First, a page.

+
4 Tutorials that teach Cultural Change and Integration
Take your pick:
Cultural Change and Integration

Cultural Change and Integration

Description:

This lesson will define and explain cultural integration and culture lag.

(more)
See More
Try a College Course Free

Sophia’s self-paced online courses are a great way to save time and money as you earn credits eligible for transfer to over 2,000 colleges and universities.*

Begin Free Trial
No credit card required

25 Sophia partners guarantee credit transfer.

221 Institutions have accepted or given pre-approval for credit transfer.

* The American Council on Education's College Credit Recommendation Service (ACE Credit®) has evaluated and recommended college credit for 20 of Sophia’s online courses. More than 2,000 colleges and universities consider ACE CREDIT recommendations in determining the applicability to their course and degree programs.

Tutorial

What's Covered

This tutorial will cover the concepts of cultural integration and cultural lag, through the definition and discussion of:

  1. Cultural Integration
  2. Cultural Lag

1. CULTURAL INTEGRATION

Cultural integration is the idea that a cultural system is cohesive and systematic. In other words, when one element of a culture changes, other elements are likely to change as well.

Term to Know

Cultural Integration

The idea that a cultural system is cohesive and systematic; when one element of a culture changes, other elements are likely to change with it.

IN CONTEXT

Take the example of the culture of capitalism. Capitalism is the dominant economic system in the global economy, and it has its own associated culture. Capitalism is a system for organizing production and consumption in society, and in turn it then structures culture, it structures politics, and it structures institutions.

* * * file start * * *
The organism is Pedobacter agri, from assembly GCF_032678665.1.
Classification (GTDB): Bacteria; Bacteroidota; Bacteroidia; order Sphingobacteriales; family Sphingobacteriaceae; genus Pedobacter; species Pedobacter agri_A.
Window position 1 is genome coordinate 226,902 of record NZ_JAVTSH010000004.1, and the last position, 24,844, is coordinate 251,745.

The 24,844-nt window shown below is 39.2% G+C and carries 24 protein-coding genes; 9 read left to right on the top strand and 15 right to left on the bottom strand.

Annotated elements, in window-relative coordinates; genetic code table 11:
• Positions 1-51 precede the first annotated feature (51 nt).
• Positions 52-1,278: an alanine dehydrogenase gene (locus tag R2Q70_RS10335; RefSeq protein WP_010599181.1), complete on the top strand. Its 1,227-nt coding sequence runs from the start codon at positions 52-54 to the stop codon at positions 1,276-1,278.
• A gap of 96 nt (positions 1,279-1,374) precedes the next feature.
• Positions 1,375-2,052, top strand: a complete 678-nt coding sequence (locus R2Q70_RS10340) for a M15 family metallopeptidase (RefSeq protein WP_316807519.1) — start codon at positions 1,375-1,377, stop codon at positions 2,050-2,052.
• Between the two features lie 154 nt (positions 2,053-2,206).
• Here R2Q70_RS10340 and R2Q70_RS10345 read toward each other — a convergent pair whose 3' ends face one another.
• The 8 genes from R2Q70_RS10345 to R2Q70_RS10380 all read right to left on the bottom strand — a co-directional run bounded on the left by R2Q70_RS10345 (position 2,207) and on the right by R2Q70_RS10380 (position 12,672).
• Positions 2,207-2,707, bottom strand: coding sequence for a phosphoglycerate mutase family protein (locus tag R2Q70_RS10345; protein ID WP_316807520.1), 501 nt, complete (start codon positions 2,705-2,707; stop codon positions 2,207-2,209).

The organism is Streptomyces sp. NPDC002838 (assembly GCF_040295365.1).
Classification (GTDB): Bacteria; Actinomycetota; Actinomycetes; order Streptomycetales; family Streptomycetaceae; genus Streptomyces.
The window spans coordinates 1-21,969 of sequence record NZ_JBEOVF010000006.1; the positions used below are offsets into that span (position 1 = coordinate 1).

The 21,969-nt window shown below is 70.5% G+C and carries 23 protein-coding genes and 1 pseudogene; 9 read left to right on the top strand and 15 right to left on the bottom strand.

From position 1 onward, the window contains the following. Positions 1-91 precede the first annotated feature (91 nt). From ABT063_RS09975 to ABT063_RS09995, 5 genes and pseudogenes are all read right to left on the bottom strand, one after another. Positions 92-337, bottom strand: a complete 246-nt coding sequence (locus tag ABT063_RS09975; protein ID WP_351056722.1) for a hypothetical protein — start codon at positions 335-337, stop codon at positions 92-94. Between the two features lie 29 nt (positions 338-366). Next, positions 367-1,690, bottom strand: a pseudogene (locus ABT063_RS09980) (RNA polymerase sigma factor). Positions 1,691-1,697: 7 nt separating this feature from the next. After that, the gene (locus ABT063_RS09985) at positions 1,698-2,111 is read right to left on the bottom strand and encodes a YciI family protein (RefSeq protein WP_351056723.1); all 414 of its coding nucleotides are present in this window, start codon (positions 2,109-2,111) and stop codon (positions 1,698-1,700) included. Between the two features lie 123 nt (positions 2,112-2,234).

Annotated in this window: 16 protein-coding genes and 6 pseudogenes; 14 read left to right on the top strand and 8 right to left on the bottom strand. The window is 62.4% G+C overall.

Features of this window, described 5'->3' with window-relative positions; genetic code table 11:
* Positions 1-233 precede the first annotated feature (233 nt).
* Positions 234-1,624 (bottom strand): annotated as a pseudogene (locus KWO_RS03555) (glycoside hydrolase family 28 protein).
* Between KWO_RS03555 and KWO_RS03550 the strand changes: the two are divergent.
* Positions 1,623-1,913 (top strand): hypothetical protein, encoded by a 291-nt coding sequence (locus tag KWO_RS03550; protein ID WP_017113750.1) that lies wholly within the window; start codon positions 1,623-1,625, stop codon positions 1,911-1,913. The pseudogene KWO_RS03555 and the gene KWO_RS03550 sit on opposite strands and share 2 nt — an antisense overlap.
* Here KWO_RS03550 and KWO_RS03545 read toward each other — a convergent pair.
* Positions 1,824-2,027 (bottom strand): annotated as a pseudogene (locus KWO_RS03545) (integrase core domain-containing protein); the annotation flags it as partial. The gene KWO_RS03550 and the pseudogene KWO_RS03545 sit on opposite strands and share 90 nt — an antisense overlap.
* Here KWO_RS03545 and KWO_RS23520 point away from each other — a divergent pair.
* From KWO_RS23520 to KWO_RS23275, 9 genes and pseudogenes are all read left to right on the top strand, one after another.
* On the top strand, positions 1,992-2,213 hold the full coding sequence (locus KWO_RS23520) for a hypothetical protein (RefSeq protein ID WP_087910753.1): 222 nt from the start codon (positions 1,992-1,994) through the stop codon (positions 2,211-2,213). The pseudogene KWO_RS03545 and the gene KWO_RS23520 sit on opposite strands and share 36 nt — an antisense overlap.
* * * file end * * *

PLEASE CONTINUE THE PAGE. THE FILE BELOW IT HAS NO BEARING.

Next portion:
Capitalism has its own cultural logic that must be in place in order for the whole system to function.



In the diagram above, you can see that capitalism has an associated market mentality. This means that you're hardwired for the idea of a market transaction involving money--buy cheaply, sell more expensively. This in turn leads you to individualism.

Capitalism, then, has an associated focus on the individual as opposed to the focus on the family and a broader social close-knit group. As an individual, you always focused on selling yourself, continually selling your commodities in the marketplace.

This, then, permeates social relationships. If the focus is always on the individual, and everyone is accustomed to this market mentality, you’re going to have fewer close social relationships. Social relationships become more fluid and loose, with more weak ties.

Next is growth. Capitalism must constantly grow; you must produce more output, otherwise the system comes undone. This in turn leads to consumerism, which is the single most important cultural outgrowth of capitalism. People are all trained how to be consumers, and if you’re not constantly buying, the system will come unraveled.